So the hardy perrenial of the summer recess has reared it’s head again, this time courtesy of the Speaker. In many ways I agree, parliament not sitting for twelve weeks is unhelpful to constituents and restrictive to effective democracy.
Many of our representatives use that time to engage in their constituency, maintain a profile with the electorate, and of course take the opportunity to relax and recharge. I don’t see the twelve weeks as the best way to facilitate that.
We need to think about what we expect our representatives to do, and how they achieve that; casework, representation at the national level, scrutiny of policy and performance and engaging with government.
Casework at the local level is well supported by having a significant amount of time in constituency, but at that level much of the casework should be handled by a more local representative. For national casework the MP needs to be engaging in London, with peers and in the central organisations. So we end up with MPs engaged well below the level that they should be. That has an electoral value in maintaining profile, making and sustaining relationships and generating the goodwill that can be leveraged come election time, but at the same time undermines local representation.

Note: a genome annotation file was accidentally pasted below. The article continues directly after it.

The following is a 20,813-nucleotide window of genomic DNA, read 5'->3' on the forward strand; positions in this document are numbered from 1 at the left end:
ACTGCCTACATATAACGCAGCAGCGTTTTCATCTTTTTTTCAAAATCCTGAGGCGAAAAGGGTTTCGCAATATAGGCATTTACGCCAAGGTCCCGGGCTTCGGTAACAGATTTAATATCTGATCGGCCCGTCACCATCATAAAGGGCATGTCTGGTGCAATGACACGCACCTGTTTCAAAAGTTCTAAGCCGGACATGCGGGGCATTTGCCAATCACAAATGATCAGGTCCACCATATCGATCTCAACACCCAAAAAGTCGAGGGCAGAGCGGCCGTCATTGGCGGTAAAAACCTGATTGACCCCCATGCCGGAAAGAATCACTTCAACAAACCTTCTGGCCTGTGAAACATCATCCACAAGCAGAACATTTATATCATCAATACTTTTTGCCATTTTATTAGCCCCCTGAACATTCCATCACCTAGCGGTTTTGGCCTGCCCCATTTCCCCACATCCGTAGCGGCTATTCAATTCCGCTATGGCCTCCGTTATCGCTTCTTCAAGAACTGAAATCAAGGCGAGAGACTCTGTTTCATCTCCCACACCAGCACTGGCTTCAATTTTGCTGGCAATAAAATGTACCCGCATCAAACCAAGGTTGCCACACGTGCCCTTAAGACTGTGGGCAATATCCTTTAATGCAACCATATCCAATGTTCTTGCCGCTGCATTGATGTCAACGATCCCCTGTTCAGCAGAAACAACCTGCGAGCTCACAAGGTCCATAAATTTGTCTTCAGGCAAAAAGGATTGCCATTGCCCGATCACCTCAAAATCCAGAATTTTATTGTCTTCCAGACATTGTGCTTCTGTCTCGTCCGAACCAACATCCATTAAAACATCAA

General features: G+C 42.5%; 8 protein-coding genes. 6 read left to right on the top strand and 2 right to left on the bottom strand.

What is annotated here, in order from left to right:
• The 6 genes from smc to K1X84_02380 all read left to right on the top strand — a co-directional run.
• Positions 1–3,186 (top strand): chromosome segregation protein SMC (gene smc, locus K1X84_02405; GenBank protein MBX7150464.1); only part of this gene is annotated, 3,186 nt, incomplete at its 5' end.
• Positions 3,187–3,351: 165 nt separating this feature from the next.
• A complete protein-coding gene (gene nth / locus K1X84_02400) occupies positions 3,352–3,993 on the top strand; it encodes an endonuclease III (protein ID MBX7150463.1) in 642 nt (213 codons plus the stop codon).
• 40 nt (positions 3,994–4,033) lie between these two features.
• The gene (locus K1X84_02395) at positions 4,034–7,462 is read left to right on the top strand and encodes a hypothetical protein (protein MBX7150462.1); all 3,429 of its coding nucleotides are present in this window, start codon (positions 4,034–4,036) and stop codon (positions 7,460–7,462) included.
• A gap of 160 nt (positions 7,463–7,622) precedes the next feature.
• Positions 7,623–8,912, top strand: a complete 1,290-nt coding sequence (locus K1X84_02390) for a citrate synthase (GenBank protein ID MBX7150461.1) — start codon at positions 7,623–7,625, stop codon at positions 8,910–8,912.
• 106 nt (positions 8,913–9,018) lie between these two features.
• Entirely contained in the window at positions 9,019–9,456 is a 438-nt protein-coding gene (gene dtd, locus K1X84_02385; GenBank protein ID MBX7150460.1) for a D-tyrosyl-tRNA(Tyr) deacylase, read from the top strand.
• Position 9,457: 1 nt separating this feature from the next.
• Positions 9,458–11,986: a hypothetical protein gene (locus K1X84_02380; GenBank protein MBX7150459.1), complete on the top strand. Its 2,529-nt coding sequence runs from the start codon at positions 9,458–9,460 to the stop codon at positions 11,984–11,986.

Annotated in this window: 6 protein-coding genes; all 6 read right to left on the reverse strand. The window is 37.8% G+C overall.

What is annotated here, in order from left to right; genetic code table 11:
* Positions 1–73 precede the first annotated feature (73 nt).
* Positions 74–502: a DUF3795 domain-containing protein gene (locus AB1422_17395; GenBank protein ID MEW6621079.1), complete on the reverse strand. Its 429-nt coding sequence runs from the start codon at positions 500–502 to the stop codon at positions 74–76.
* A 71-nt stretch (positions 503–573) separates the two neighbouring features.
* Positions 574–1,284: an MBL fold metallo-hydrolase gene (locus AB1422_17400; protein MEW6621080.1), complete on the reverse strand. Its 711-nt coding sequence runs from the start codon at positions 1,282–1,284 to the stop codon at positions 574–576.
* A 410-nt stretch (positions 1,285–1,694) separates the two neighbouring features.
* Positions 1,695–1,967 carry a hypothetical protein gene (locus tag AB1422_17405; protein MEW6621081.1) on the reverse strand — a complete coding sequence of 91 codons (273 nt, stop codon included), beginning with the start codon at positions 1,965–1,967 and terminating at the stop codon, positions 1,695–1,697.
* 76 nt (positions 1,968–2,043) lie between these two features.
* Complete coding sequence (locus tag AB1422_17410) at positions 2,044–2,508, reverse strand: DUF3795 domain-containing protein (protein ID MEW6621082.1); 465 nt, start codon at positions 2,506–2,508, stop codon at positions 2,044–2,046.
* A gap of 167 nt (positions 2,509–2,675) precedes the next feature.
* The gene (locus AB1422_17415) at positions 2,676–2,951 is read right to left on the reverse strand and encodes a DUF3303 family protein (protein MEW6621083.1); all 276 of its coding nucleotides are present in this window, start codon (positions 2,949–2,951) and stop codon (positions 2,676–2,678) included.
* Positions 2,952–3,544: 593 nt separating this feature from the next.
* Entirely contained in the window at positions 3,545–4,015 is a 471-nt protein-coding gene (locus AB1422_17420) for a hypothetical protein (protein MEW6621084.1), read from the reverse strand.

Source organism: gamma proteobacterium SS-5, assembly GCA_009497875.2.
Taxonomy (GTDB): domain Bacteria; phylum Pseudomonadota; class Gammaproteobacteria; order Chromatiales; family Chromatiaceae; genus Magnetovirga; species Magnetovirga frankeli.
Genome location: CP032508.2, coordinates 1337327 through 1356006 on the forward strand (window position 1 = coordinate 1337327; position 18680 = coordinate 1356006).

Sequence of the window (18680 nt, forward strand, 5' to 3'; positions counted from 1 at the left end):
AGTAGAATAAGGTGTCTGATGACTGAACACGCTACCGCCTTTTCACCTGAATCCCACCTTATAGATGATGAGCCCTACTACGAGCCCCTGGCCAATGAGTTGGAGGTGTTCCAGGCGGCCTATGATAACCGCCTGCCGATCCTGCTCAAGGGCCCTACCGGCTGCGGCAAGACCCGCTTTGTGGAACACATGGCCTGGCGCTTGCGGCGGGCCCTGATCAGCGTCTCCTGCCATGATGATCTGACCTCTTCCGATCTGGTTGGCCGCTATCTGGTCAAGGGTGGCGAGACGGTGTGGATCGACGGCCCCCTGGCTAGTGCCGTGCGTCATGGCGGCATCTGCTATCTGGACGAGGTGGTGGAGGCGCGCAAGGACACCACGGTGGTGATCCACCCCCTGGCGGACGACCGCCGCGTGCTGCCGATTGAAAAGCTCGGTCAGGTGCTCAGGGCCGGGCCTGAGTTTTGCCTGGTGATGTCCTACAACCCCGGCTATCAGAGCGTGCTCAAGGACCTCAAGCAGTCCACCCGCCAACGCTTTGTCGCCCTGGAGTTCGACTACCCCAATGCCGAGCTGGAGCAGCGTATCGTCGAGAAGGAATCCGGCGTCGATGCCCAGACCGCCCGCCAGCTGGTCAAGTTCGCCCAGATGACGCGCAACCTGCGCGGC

Scrutiny is completely undermined by the lengthy recess. In a media led policy space with ministers at liberty to modify and amend implementation on the fly we find ourselves disenfranchised. Ministers cannot be challenged in the house for far too long. The work of select committees is restricted; the machinery of government is not examined by those who should be examining and challenging the operational delivery of government.
Relating to the public, the electorate, over twelve weeks can be seen as both a benefit and a drawback. The recess allows the representative to attend and support large numbers of local events, maintain a public profile and be seen around the constituency, reminding people who they are and talking about what they do. It’s part of what gives an incumbent an advantage come the time for re-election. But it can be seen as a 12 week holiday. When MP performance is only measured on how well they do every four years it’s a crude measure of effectiveness. All that said, for those MPs who have long distances to travel, or large dispersed constituencies there is a lot more value in a longer period to engage in; unfortunately one size does not fit all.
The twelve weeks can be filled with valuable activity, and it would be a great shame to lose that, but the time could be broken down more usefully.
My view is that a shorter recess would be more useful, or perhaps a longer period over which to spread the time in constituency. Periods of two weeks alternating at parliament and in constituency, with potentially two periods of that throughout the year. I think that the electorate would be better served by a representative able to participate in London, rather than isolated from the role of parliament.
Of course if we’re electing representatives who have the skills and attributes to really perform at the national level, arranging time for a couple of weeks of holiday in amongst all of that shouldn’t be too much of a challenge. After all, the rest of the professional world has to achieve it.